NATO to Double Troops in Afghanistan
Sunday, June 4, 2006; 8:08 PM
KABUL, Afghanistan -- NATO will double the number of soldiers in southern Afghanistan when it takes over security there from U.S. troops next month, seeking to quash the worst rebel violence since the Taliban's ouster, the NATO force commander said Sunday.
Lt. Gen. David Richards also said NATO troops will be more "people friendly" in an effort to win the support of the local population amid rising resentment over what many Afghans see as overly aggressive tactics by the separate U.S.-led coalition force.
There was no letup in the fighting in the south, meanwhile. More than two dozen people died in weekend violence, including four in a failed attempt to blow up the governor of Kandahar province, the birthplace of the Taliban religious militia.
The British Defense Ministry said Sunday that five suspected Taliban militants had been killed and two detained by British troops during a "cordon and search operation" in southern Afghanistan. The ministry said no British troops were injured but offered no other details of the operation, including when it occurred.
At a news conference in Kabul, Richards said the number of troops that the U.S.-led coalition has had in southern Afghanistan hasn't been sufficient to deal with the surge in violence.
"They have been relatively short of troops, of boots on the ground," said Richards, a British soldier who assumed command of NATO's International Security Assistance Force a month ago.
He said the number of troops in the region will increase from an average of about 3,000 in recent years to about 6,000 when NATO takes on responsibility for the volatile region in July. He said the new force also will have more attack helicopters.
The changeover comes amid the most intense fighting in the south since a U.S.-led offensive toppled the Islamic hard-liners of the Taliban at the end of 2001. More than 400 people, mostly militants, have been killed since mid-May.
Observers in the south say support for foreign troops has waned in recent months, partly because of a large number of civilians killed mistakenly in coalition operations and also because of the increased presence of Taliban rebels.
Afghan President Hamid Karzai has repeatedly complained about what he considers the coalition's overly aggressive tactics and last year demanded an end to airstrikes and house searches. Coalition commanders argued such methods are essential and have not stopped them.
Appearing on CNN's "Late Edition" on Sunday, Secretary of State Condoleezza Rice acknowledged that Karzai is urging U.S. forces to avoid actions that could damage support for the campaign against the Taliban.
"Of course, people are told to be careful, but it is a matter of war, a war zone, in which our soldiers are trying, as he said, jointly to root out the terrorists," Rice said.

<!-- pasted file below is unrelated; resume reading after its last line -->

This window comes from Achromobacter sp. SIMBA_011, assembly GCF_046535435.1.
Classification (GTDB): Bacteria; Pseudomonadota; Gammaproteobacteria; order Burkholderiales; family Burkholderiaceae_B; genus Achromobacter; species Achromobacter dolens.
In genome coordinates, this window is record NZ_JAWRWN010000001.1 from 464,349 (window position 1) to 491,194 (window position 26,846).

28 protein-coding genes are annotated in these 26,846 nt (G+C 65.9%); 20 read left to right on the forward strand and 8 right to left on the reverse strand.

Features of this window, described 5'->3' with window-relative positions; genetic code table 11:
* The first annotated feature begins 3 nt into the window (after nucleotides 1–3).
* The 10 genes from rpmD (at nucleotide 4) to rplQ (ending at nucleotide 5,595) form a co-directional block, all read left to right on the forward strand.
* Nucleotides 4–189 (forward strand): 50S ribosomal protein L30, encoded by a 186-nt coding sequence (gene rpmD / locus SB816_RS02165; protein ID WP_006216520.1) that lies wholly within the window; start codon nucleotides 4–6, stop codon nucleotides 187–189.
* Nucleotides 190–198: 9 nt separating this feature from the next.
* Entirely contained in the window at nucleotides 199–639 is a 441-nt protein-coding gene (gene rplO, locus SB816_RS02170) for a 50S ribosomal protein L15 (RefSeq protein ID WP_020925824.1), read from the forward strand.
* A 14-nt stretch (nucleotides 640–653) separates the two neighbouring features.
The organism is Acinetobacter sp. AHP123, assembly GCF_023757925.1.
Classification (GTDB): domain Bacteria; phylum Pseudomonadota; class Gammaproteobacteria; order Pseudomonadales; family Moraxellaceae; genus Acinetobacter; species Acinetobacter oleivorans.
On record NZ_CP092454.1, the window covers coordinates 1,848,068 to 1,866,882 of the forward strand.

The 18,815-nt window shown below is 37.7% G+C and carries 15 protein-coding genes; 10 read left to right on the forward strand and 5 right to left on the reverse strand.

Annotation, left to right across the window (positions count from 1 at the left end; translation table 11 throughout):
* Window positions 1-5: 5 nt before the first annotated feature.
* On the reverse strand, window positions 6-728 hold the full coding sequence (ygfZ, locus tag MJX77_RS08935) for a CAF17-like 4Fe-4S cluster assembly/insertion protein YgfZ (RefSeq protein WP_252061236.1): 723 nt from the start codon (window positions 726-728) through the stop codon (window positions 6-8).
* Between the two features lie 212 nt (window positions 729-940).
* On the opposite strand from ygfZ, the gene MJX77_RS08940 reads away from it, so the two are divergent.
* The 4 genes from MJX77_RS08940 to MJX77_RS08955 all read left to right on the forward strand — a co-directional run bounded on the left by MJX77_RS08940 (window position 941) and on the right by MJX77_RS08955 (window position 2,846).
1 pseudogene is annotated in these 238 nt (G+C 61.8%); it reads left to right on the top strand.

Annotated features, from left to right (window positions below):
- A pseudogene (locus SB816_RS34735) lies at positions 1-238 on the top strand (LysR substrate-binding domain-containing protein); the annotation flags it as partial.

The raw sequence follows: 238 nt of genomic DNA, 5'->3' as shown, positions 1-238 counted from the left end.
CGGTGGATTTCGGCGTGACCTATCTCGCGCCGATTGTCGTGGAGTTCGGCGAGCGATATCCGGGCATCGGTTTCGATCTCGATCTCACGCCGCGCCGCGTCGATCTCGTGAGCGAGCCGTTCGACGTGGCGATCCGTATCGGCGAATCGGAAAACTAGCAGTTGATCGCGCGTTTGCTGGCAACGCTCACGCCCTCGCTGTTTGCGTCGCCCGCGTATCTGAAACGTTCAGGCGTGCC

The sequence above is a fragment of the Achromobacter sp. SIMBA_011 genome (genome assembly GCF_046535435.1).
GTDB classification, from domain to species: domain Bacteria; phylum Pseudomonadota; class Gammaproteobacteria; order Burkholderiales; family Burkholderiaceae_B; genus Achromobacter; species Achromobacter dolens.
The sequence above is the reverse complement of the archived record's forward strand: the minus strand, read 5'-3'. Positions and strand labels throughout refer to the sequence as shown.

Richards said the security situation has deteriorated, but he expressed optimism the NATO force and new tactics can counter that trend.
"I have a different approach," he said. "I want to get out much more on our feet in and among the villagers. ... We will gear our security operation around (building) more roads, irrigation, etc."
In that light, Richards also said foreign troops, including those from NATO, are alienating Afhgans by driving too aggressively.
Many Afghans are angry that military convoys, especially U.S. ones, often pass through crowded areas at high speed and sometimes disregard road rules. The anger erupted into deadly riots in Kabul a week ago after a U.S. truck was involved in a fatal traffic accident.
Richards conceded that troops are often instructed to drive fast because it reduces the chances for attacks by suicide bombers or roadside bombs. But he said he has ordered NATO troops to show more respect to others on the road.
"We will accept more risk. I have made that very clear," he said. "We cannot go on alienating the people in the way that I know is happening."
But Richards warned that his "people friendly" tactics have limits. If threatened, the NATO force will be tough, he said.
"When we need to be muscular _ robust with those opposing us _ we have all the capability we need and we will certainly do so," he said.
The NATO-commanded force will have troops from 36 nations, but most of them are coming from Britain, Canada and the Netherlands.
The U.S. military has increased its force in Afghanistan in recent months from 18,000 to 23,000, with much of its operations focused on the eastern regions that border the tribal areas of Pakistan where Taliban and al-Qaida militants are believed to have bases.
With the NATO force increasing from around 9,000 soldiers to about 17,000 by next month, some U.S. troops are expected to withdraw. The U.S.-led coalition will retain control of the east, but Richards said he hoped that area also would soon come under his command.
He said having one force responsible for all of Afghanistan would give commanders more flexibility in moving troops around to deal with trouble spots.